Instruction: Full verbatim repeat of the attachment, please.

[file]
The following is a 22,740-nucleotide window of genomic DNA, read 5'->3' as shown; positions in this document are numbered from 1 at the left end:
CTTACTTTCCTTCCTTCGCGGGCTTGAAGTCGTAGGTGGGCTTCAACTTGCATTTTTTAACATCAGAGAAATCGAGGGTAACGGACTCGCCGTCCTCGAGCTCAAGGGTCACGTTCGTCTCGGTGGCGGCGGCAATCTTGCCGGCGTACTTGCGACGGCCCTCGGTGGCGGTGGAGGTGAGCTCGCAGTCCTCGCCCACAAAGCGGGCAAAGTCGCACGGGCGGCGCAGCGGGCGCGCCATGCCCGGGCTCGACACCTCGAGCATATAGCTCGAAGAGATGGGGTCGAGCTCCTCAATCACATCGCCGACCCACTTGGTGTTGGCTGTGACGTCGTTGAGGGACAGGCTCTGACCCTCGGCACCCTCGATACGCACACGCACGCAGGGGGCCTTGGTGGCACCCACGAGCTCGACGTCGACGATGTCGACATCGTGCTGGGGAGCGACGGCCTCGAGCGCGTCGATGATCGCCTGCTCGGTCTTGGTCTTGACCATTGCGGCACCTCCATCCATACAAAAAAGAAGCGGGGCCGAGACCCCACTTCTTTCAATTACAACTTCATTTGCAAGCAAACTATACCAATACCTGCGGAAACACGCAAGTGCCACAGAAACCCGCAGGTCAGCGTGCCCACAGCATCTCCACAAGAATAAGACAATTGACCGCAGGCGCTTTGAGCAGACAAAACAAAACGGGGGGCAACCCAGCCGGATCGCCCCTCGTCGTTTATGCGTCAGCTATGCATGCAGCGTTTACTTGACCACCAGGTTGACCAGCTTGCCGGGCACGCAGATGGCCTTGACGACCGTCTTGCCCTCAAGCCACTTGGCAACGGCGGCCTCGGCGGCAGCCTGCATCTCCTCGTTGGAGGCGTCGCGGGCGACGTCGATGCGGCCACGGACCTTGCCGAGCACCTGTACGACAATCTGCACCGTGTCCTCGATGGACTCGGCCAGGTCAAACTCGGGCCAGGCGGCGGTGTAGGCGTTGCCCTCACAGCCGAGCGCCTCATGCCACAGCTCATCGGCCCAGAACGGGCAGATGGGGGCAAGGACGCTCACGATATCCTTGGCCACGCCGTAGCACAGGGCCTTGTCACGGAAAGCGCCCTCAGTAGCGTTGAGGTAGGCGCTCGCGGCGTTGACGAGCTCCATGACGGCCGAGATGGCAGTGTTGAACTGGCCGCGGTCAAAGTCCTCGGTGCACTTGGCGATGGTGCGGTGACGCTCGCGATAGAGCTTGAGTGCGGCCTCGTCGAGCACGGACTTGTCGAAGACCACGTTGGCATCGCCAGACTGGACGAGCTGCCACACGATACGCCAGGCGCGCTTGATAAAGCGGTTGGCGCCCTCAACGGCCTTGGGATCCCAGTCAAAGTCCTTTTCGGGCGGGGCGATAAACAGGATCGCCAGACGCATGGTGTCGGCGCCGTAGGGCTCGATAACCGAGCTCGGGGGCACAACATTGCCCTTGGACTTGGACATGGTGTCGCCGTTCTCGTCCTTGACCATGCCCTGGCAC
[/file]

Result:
The following is a 22,740-nucleotide window of genomic DNA, read 5'->3' as shown; positions in this document are numbered from 1 at the left end:
CTTACTTTCCTTCCTTCGCGGGCTTGAAGTCGTAGGTGGGCTTCAACTTGCATTTTTTAACATCAGAGAAATCGAGGGTAACGGACTCGCCGTCCTCGAGCTCAAGGGTCACGTTCGTCTCGGTGGCGGCGGCAATCTTGCCGGCGTACTTGCGACGGCCCTCGGTGGCGGTGGAGGTGAGCTCGCAGTCCTCGCCCACAAAGCGGGCAAAGTCGCACGGGCGGCGCAGCGGGCGCGCCATGCCCGGGCTCGACACCTCGAGCATATAGCTCGAAGAGATGGGGTCGAGCTCCTCAATCACATCGCCGACCCACTTGGTGTTGGCTGTGACGTCGTTGAGGGACAGGCTCTGACCCTCGGCACCCTCGATACGCACACGCACGCAGGGGGCCTTGGTGGCACCCACGAGCTCGACGTCGACGATGTCGACATCGTGCTGGGGAGCGACGGCCTCGAGCGCGTCGATGATCGCCTGCTCGGTCTTGGTCTTGACCATTGCGGCACCTCCATCCATACAAAAAAGAAGCGGGGCCGAGACCCCACTTCTTTCAATTACAACTTCATTTGCAAGCAAACTATACCAATACCTGCGGAAACACGCAAGTGCCACAGAAACCCGCAGGTCAGCGTGCCCACAGCATCTCCACAAGAATAAGACAATTGACCGCAGGCGCTTTGAGCAGACAAAACAAAACGGGGGGCAACCCAGCCGGATCGCCCCTCGTCGTTTATGCGTCAGCTATGCATGCAGCGTTTACTTGACCACCAGGTTGACCAGCTTGCCGGGCACGCAGATGGCCTTGACGACCGTCTTGCCCTCAAGCCACTTGGCAACGGCGGCCTCGGCGGCAGCCTGCATCTCCTCGTTGGAGGCGTCGCGGGCGACGTCGATGCGGCCACGGACCTTGCCGAGCACCTGTACGACAATCTGCACCGTGTCCTCGATGGACTCGGCCAGGTCAAACTCGGGCCAGGCGGCGGTGTAGGCGTTGCCCTCACAGCCGAGCGCCTCATGCCACAGCTCATCGGCCCAGAACGGGCAGATGGGGGCAAGGACGCTCACGATATCCTTGGCCACGCCGTAGCACAGGGCCTTGTCACGGAAAGCGCCCTCAGTAGCGTTGAGGTAGGCGCTCGCGGCGTTGACGAGCTCCATGACGGCCGAGATGGCAGTGTTGAACTGGCCGCGGTCAAAGTCCTCGGTGCACTTGGCGATGGTGCGGTGACGCTCGCGATAGAGCTTGAGTGCGGCCTCGTCGAGCACGGACTTGTCGAAGACCACGTTGGCATCGCCAGACTGGACGAGCTGCCACACGATACGCCAGGCGCGCTTGATAAAGCGGTTGGCGCCCTCAACGGCCTTGGGATCCCAGTCAAAGTCCTTTTCGGGCGGGGCGATAAACAGGATCGCCAGACGCATGGTGTCGGCGCCGTAGGGCTCGATAACCGAGCTCGGGGGCACAACATTGCCCTTGGACTTGGACATGGTGTCGCCGTTCTCGTCCTTGACCATGCCCTGGCAC